Training manual on improved rice-fish culture and dyke cropping

Due to lack of sufficient technical knowledge and training on improved rice-fish culture which is expanding every day, many farmers are not getting optimum results in production. World Fish Center, from the start of the CSISA-BD project took the initiative to develop guideline for improved system for rice-fish culture. It was felt that there is a lack of efficient and skilled trainers and appropriate training materials.

Training manual on household based pond aquaculture,homestead gardening and nutrition awareness

Currently many farming households face health and economic risks because of problems in malnutrition as a result of lack of knowledge and training, improved technologies and processes in farming. From the beginning of the CSISA-BD project, the World Fish Center has initiated introduction improved practices and technologies in rural farming to address malnutrition in farming households. In order to address the problem discussed, as a part of this project it has been felt there is a lack of skilled trainers and training materials.

Timor-Leste national aquaculture development strategy 2012-2030

The Timor-Leste National Aquaculture Development Strategy (2012–2030) provides a framework for future responsible development of the aquaculture sector in the country. The strategy is anchored to the underlying principles of combating widespread poverty and malnutrition and for effective ecosystem management in the country. The development of the National Aquaculture Strategy involved consultation meetings with agro-ecological, social, economic, and institutional aspects.

Teaching the Adivasi to fish for a lifetime of benefit in Bangladesh [in Bangali]

The Adivasi Fisheries Project (AFP) set out in 2007 to help Adivasis in the north and northwest of Bangladesh find new and more sustainable livelihoods. It is based on 2 decades of WorldFish research in Bangladesh on aquaculture techniques for smallholders and community fisheries management and targeted disadvantaged rural minorities called Adivasi. The enduring effects of the Adivasi Fisheries Project (AFP) are still being felt, three years after the project ended.

Sustaining healthy diets: The role of capture fisheries and aquaculture for improving nutrition in the post-2015 era

The Sustainable Development Goals (SDGs) agenda makes achieving food security and ending malnutrition a global priority. Within this framework, the importance of fisheries in local and global food systems and its contribution to nutrition and health, particularly for the poor are overlooked and undervalued. This paper reviews current fish production and consumption from capture fisheries and aquaculture, highlights opportunities for enhancing healthy diets and outlines key multi-sectoral policy solutions.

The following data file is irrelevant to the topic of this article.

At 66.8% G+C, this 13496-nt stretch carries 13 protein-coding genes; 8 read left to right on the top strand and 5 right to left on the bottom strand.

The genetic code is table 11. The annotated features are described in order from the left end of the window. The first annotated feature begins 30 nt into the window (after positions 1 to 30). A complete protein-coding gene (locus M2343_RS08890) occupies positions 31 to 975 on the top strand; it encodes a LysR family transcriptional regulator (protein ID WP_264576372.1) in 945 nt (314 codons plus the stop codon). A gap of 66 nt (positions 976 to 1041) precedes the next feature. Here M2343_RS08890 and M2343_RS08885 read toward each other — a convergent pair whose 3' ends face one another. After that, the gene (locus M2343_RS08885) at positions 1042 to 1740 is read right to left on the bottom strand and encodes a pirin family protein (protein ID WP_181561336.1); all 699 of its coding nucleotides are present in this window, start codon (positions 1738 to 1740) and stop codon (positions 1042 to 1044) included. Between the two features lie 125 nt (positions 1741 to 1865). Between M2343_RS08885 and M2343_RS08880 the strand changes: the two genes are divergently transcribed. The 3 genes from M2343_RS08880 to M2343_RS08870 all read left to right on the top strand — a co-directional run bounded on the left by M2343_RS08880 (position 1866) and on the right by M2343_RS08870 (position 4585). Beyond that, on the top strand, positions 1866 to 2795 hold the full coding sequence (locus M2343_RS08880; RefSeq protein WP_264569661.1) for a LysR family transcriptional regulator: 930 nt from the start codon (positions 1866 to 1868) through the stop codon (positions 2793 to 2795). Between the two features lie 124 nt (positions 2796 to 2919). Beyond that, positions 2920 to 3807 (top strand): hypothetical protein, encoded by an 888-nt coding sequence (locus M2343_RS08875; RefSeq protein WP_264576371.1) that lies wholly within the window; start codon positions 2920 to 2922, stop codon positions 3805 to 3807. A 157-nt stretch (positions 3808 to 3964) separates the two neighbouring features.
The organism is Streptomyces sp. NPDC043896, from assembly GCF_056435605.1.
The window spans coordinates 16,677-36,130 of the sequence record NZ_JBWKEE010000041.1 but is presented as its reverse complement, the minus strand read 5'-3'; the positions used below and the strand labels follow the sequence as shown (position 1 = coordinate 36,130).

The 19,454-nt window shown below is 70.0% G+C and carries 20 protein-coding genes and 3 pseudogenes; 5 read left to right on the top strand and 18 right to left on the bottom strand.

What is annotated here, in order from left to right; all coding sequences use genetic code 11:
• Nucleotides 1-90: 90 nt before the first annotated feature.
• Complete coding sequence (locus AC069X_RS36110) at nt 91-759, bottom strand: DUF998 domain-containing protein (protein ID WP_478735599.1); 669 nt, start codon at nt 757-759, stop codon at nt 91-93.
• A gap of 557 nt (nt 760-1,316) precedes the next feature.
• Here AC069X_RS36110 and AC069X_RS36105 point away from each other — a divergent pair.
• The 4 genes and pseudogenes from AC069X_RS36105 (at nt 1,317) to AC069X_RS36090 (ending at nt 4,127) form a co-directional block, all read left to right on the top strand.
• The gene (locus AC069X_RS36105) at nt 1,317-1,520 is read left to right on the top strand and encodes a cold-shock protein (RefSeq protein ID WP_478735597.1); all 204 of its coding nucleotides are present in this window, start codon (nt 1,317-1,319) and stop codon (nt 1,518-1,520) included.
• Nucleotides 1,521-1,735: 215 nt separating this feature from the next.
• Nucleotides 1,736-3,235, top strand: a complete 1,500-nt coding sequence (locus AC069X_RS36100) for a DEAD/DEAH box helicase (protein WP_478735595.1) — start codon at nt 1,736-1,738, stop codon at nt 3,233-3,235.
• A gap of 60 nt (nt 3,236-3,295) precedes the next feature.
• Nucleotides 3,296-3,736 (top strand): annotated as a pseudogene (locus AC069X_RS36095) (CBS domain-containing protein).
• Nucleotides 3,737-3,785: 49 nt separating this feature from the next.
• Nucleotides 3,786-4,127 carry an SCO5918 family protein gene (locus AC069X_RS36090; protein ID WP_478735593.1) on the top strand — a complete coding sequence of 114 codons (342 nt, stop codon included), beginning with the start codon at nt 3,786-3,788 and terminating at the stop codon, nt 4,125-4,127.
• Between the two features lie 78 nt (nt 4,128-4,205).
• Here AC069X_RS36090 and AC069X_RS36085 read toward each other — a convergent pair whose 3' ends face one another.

Strengthening governance across scales in aquatic agricultural systems

Aquatic agricultural systems in developing countries face increasing competition from multiple stakeholders operating from local to national and regional scales over rights to access and use natural resources—land, water, wetlands, and fisheries—essential to rural livelihoods. A key implication is the need to strengthen governance to enable equitable decision-making amidst such competition, building capacities for resilience and transformations that reduce poverty.

Stirring ponds as a possible means of increasing aquaculture production.

A discussion is presented on the topic of pond stirring in aquaculture as a means of increasing productivity of the fish ponds. Pond stirring may be done either mechanically or by using aquatic organisms (bioturbation), and increases the nutrients in the water column and resulting microbial production, also supplying food and surfaces for microbial colonization for consumption by fish.

Socioeconomic and bioeconomic performance of Philippine fisheries in the recent decades

The fishing industry in the Philippines was tantamount to a marine capture fishery in the 1950s to 1960s. Aquaculture and inland fishery production were not significant. Only during the 1970s did aquaculture and inland capture fisheries contribute significantly to fish production. From 250 000 t fish production in 1951, this increased substantially to 1.6 million t in the 1990s. An average 4.3% was contributed by fisheries to the gross domestic product from 1988 - 98. Fisheries export earnings reached P12 billion in the 1990s.

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